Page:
Coming of age on a dairy farm in Australia, Will learned that shocks to world markets, such as the commodity price boom of 1973-74 or British accession to Europe, can have enormous impacts on people at the other end of the world. These lessons helped him shape a research career with three key strands: (i) evaluating the impacts of price shocks and trade policies on the economy and on vulnerable rural people, (ii) assessing the impacts of agricultural productivity, structural change, and public investments, and (iii) assessing the impacts of China’s economic reforms.
His 2008 Agricultural Economics paper, the journal’s most highly cited between 1990 and 2019, focused on the impacts of food price changes on poverty during the 2007-8 food price crisis. Its key conclusion that these price increases would throw 100 million people into poverty was used by World Bank President Robert Zoellick to build the case for policy interventions by the World Bank and the G20. Many countries chose to insulate from these price surges to protect vulnerable consumers from higher food prices, but Will and his coauthors pointed out that this policy of price insulation destabilized world prices and failed to reduce domestic price volatility—a lesson that again became important during the COVID pandemic.
His work has improved understanding of many trade reforms with important implications for agriculture: the Uruguay Round agreement; agricultural incentives; the WTO’s Doha Agenda negotiations, and China’s accession to WTO. His edited volume on the Uruguay Round built from detailed examination of the legal commitments to detailed quantitative modeling of welfare impacts. This work opened the eyes of agricultural economists to “water in the tariff” by documenting the extent to which agricultural tariff commitments were above applied tariffs. In a study that anticipated by 20 years recent research on the value of reducing policy uncertainty, he showed these commitments had substantial value because they required reductions in the highest and most costly rates of protection. His ongoing work at IFPRI, examines the impacts of reforming farm support for greenhouse gas emissions.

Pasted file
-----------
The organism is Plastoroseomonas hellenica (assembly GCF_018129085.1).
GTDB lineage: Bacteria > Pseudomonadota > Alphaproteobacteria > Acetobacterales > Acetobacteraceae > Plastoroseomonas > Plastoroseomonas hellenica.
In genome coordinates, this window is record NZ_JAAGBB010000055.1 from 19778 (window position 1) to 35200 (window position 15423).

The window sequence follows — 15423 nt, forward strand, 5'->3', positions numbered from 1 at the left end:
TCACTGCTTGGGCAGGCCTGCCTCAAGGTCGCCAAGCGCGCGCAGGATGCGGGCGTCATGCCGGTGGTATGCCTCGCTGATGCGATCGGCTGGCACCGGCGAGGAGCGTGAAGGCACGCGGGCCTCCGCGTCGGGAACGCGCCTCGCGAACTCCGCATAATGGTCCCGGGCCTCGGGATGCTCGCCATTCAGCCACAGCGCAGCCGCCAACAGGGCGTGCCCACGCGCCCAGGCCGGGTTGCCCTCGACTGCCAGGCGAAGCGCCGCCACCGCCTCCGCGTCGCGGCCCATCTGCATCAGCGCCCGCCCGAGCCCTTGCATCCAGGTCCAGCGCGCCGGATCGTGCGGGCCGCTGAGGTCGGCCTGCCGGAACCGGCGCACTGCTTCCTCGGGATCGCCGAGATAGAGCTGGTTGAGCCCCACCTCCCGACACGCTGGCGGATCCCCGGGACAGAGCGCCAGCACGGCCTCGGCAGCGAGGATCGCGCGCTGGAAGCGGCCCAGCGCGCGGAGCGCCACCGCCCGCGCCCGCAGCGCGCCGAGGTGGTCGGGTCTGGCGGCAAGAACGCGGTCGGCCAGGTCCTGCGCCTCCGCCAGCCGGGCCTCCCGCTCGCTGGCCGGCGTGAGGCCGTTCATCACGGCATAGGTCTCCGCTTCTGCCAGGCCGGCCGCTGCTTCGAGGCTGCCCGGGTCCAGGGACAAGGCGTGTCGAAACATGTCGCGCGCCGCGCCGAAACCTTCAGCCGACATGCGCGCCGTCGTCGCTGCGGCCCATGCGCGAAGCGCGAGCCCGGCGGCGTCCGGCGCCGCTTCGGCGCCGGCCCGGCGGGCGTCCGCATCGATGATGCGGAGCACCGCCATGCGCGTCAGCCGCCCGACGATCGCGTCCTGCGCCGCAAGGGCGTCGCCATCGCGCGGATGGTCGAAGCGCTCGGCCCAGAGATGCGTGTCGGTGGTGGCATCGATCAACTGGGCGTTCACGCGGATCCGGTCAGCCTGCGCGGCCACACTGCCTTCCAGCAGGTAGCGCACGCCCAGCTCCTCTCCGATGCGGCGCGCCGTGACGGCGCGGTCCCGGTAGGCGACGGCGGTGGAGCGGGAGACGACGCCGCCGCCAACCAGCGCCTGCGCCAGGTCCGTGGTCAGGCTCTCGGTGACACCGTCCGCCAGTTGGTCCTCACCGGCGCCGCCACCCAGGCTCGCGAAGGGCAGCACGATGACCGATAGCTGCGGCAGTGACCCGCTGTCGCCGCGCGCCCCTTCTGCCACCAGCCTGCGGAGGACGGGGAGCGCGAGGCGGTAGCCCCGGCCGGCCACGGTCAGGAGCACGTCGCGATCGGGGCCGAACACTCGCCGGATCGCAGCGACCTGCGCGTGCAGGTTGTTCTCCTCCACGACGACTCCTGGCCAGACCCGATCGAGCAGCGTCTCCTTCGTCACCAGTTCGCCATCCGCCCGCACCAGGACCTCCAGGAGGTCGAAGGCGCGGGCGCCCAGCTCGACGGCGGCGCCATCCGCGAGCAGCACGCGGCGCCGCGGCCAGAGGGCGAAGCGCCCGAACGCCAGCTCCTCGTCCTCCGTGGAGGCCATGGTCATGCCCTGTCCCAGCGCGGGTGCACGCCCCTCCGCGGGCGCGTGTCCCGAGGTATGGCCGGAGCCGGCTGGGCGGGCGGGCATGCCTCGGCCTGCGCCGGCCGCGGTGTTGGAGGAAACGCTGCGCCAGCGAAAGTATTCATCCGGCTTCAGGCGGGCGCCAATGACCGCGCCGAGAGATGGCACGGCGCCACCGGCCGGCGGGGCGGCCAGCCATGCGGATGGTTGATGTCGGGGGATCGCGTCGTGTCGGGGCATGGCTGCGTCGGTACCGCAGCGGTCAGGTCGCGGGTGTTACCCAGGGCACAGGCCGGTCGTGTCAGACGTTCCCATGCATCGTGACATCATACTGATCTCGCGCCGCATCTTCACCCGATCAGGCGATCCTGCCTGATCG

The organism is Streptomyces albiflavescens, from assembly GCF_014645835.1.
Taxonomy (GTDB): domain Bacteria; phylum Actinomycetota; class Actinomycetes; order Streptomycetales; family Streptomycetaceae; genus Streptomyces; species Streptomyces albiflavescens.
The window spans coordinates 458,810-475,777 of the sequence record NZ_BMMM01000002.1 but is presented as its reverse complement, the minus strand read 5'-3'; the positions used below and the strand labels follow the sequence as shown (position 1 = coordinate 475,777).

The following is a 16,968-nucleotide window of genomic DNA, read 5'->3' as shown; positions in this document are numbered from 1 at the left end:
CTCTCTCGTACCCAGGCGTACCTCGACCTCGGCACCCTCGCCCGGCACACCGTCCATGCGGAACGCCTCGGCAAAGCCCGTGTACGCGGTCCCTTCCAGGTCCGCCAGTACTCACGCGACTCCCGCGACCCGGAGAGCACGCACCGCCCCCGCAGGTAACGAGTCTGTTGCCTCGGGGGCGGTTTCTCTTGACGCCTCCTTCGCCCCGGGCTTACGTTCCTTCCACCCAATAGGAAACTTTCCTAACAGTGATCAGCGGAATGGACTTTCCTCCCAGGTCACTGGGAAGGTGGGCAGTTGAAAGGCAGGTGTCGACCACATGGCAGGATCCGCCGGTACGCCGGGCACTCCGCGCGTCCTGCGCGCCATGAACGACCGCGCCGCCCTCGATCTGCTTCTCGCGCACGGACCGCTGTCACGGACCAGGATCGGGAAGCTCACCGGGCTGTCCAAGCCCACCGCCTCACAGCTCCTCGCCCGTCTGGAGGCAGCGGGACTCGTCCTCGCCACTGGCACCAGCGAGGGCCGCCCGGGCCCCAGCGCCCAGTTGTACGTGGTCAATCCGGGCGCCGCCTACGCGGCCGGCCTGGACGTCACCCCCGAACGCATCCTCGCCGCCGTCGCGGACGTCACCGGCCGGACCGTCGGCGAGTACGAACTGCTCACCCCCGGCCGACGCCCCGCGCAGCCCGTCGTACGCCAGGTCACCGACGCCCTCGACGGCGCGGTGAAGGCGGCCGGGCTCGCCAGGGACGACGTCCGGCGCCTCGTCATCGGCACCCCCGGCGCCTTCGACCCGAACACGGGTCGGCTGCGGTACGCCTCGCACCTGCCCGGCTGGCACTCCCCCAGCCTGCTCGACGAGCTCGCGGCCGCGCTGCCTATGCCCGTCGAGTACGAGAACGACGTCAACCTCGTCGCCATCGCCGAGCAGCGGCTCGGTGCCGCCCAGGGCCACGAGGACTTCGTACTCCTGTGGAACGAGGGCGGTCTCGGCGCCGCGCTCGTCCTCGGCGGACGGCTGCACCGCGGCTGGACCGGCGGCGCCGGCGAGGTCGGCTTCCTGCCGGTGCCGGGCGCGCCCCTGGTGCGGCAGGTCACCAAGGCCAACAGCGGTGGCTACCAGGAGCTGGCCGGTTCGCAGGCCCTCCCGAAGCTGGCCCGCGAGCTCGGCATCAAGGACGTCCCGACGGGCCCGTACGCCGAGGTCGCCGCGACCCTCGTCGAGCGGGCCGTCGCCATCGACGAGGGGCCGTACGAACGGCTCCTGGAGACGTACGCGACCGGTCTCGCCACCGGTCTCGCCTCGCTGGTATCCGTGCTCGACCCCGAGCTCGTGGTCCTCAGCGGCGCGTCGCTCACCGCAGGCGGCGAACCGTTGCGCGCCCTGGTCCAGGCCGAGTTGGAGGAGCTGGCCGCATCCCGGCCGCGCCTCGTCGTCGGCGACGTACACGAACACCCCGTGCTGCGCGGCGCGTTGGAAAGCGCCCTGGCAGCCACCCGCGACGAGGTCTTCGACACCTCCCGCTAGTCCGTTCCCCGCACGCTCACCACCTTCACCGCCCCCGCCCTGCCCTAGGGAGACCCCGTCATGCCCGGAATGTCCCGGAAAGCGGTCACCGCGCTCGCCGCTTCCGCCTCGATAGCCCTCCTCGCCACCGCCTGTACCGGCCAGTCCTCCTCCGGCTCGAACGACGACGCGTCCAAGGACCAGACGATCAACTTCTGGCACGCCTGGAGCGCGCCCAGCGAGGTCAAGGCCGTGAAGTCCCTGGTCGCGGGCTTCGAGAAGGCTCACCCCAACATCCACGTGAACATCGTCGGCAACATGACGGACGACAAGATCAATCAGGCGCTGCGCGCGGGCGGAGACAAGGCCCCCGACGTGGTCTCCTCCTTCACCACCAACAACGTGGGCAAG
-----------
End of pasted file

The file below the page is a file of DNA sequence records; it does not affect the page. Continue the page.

His first volume on the WTO’s Doha Development Agenda examined the general goals and potential for an agreement, while the second focused on detailed proposals emerging from the negotiations and developed new aggregation techniques to keep “the devil in the details” and better capture the economic impacts of this type of large scale trade agreements. For the World Bank, he assembled a large team to analyze the implications of China’s accession to the WTO in 2001. Another key element of his work on China was to document China’s stunning reversal from taxing agriculture in the 1980s and 1990s to subsidization in more recent years.
Will’s long-standing interest in productivity growth and structural change has yielded influential contributions. He showed that productivity growth has been consistently higher in agriculture than in manufacturing, a finding since repeatedly validated, and influential in changing earlier perceptions of slow productivity growth in agriculture. More recently, he showed that agricultural productivity growth is not just important for overall economic welfare but remains much more effective in reducing poverty than non-agricultural growth.
Will has served in a range of leadership positions: President of the 200 strong graduate student body at Iowa State University; AARES branch chair; Chair of the AAEA’s International Section; and President of the International Association of Agricultural Economists. He was a founding board member for the Global Trade Analysis Project and played a key role in establishing the Agricultural Incentives Consortium. From 2009 to 2015, he led the World Bank’s research team on agriculture and rural development.